Opportunity for Improvement Number One: Train, coach and motivate our sales people to overcome “I’m just looking” during the greeting process so that they connect with more customers and don’t release them to browse through the store on their own. The greeting has become the most critical step in the selling process. Make sure your staff understands this and knows how to maximize their effectiveness. We discussed this in a bit more depth in the November 2015 issue column: “The Consumer Evolution”.
The other result of pre-shopping research and the impact of HGTV type programming has changed how today’s consumers look at what they want to buy for their home. Our business is now more than ever driven by the needs our customers have to create beautiful homes. Therefore, our mission really needs to be finding ways to help our customers learn how to use our products to enhance their quality of life instead of merely how to buy our products. We must shift our long-standing paradigm of products driving all we do, to one of dealing first with the customer’s need to create a beautiful home, then finding a way to use the products we sell to fulfill that need.
The fact is, for almost any customer there are many “things” that would fit their need perfectly. Most are not necessarily seeking a specific product, but rather a type of look or feel, a result that will satisfy her most fundamental need to provide a beautiful environment for herself and her family. The catchword for this is “Lifestyle”. This is what we should be talking about with every customer before we begin dealing with products, features and benefits. The benefit she wants has nothing to do with any one product or group but rather lies in her vision of what her home or room will look and feel like when whatever she buys is in it.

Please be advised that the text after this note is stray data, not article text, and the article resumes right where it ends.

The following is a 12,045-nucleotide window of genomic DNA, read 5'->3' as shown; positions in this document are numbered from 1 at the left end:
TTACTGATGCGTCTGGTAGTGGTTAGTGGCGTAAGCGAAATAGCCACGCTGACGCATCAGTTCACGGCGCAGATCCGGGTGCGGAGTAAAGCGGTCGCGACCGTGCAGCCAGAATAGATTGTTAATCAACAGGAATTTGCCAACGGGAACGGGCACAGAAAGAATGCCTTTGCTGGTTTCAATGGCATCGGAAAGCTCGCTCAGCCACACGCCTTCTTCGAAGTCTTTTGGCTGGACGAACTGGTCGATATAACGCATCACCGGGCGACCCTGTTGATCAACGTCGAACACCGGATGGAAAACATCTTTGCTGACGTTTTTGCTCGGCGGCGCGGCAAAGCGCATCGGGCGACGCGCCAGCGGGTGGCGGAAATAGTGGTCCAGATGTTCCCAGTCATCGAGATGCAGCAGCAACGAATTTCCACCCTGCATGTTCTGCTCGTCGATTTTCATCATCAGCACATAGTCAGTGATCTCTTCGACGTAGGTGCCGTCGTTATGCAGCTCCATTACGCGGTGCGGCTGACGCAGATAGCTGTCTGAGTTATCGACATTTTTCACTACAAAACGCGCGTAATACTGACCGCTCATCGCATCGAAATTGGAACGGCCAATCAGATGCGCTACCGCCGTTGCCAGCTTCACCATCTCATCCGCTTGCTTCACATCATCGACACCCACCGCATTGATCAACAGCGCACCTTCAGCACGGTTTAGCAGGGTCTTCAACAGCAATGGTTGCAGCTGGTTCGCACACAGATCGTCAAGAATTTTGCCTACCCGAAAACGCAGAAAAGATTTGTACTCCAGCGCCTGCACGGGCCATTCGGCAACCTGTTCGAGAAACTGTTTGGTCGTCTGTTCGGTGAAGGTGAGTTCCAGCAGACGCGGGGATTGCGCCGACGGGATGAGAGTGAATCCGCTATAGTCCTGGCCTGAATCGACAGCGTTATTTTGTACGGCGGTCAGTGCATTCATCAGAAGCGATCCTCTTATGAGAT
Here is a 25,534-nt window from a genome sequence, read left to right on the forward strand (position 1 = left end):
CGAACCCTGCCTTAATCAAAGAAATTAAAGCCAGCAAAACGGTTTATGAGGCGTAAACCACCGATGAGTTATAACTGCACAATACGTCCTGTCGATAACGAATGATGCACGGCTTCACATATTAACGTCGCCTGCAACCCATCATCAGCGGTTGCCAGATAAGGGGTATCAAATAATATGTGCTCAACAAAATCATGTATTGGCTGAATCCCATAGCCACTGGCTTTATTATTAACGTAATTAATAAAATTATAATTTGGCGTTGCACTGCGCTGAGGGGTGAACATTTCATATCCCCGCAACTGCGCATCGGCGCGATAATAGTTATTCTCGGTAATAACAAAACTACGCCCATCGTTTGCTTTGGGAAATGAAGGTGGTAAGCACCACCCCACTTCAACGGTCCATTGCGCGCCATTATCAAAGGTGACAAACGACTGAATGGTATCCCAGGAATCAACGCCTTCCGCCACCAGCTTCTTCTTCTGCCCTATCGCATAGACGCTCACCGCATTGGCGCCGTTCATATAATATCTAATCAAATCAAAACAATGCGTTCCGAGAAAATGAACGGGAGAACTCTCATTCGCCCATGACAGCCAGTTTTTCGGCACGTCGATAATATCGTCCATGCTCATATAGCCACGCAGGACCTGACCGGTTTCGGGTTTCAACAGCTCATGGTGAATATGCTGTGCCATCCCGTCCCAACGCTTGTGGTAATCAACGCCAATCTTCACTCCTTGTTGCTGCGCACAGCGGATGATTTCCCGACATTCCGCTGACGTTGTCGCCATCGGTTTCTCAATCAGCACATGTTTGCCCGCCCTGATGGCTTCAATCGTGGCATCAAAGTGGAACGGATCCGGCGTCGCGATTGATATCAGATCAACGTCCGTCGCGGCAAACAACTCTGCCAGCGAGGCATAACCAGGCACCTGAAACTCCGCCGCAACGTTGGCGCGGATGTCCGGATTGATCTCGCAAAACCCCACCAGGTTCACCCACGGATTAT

Opportunity for Improvement Number Two: Train, coach and motivate your team to truly provide what your customers really want when they enter your store. Your customer’s need is not for “things”, it is for better, more beautiful homes that reflect their lifestyle choices. People are not interested in “things” except as they relate to their most basic need to create a beautiful home environment. Customers have consistently told us that furniture salespeople do not want to talk about the same things they do. So make sure your sales people are selling beautiful, comfortable rooms that fit your customer’s lifestyle, not just the “things” you carry.
This really represents a complete change of focus for most sales people. They need to reset their initial emphasis from the things in your store, to the needs in their customer’s home. As an example, instead of talking about the sofa first, they should talk about the living room it is going into, because in a very real sense, it is that room, that brought them into your store, not the sofa. Indeed, another reason many customers say “I’m just looking” as soon as your sales associate approaches is because they are interested in their home and believe your staff is only interested in selling furniture. The customer wants help and your people want to get on with showing furniture.
As stated earlier, we need to help customers understand how to use our products to enhance their quality of life instead of just how to buy them. If customers come into your store and hear only about your products features or the promotions offered by the store, rather than how you can help them put the puzzle together for their rooms and homes, there is a fundamental disconnection in the communication process. Fix it and you will prosper because the main reason why only 30% of all shoppers in a typical furniture store actually make a purchase, is because we fail to help them connect what we have to what their own outcomes will be.
By Larry Thomas
Alden Parkes’ Hancock buffet
The neo-classic Hancock Buffet is a best-seller because of its versatility. It can be used in a dining room, hallway, or entryway. It features solid brass circular fretwork accents over four antiqued mirrored door fronts with custom brass hardware, adjustable shelves and finished in an either rich Espresso or a sophisticated Tiffany White. The graceful curved solid brass stretchers complement the fretwork. Suggested retail is $3,747.
A.R.T. Furniture’s Cosmopolitan console table